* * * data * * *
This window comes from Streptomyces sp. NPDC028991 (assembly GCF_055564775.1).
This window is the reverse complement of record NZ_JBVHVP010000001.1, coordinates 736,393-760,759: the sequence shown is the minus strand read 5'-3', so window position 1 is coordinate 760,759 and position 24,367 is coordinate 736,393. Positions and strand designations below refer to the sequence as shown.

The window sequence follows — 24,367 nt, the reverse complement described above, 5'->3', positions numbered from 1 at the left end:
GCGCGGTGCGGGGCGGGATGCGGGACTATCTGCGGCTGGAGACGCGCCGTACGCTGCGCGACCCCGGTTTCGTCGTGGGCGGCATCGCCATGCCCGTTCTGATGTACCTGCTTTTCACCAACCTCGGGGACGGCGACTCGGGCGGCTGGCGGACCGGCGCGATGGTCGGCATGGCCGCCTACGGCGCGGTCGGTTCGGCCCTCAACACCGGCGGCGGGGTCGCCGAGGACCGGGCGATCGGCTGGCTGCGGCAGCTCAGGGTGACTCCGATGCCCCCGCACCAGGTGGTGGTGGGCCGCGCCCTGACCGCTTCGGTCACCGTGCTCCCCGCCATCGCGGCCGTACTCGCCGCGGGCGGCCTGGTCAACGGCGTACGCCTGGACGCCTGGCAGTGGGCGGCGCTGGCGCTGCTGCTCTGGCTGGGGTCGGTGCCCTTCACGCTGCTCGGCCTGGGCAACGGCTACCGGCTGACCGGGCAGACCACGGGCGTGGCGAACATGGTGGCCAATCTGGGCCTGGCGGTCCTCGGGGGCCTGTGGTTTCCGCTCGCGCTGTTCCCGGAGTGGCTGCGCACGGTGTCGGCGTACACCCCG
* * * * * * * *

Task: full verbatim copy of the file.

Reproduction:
This window comes from Streptomyces sp. NPDC028991 (assembly GCF_055564775.1).
This window is the reverse complement of record NZ_JBVHVP010000001.1, coordinates 736,393-760,759: the sequence shown is the minus strand read 5'-3', so window position 1 is coordinate 760,759 and position 24,367 is coordinate 736,393. Positions and strand designations below refer to the sequence as shown.

The window sequence follows — 24,367 nt, the reverse complement described above, 5'->3', positions numbered from 1 at the left end:
GCGCGGTGCGGGGCGGGATGCGGGACTATCTGCGGCTGGAGACGCGCCGTACGCTGCGCGACCCCGGTTTCGTCGTGGGCGGCATCGCCATGCCCGTTCTGATGTACCTGCTTTTCACCAACCTCGGGGACGGCGACTCGGGCGGCTGGCGGACCGGCGCGATGGTCGGCATGGCCGCCTACGGCGCGGTCGGTTCGGCCCTCAACACCGGCGGCGGGGTCGCCGAGGACCGGGCGATCGGCTGGCTGCGGCAGCTCAGGGTGACTCCGATGCCCCCGCACCAGGTGGTGGTGGGCCGCGCCCTGACCGCTTCGGTCACCGTGCTCCCCGCCATCGCGGCCGTACTCGCCGCGGGCGGCCTGGTCAACGGCGTACGCCTGGACGCCTGGCAGTGGGCGGCGCTGGCGCTGCTGCTCTGGCTGGGGTCGGTGCCCTTCACGCTGCTCGGCCTGGGCAACGGCTACCGGCTGACCGGGCAGACCACGGGCGTGGCGAACATGGTGGCCAATCTGGGCCTGGCGGTCCTCGGGGGCCTGTGGTTTCCGCTCGCGCTGTTCCCGGAGTGGCTGCGCACGGTGTCGGCGTACACCCCG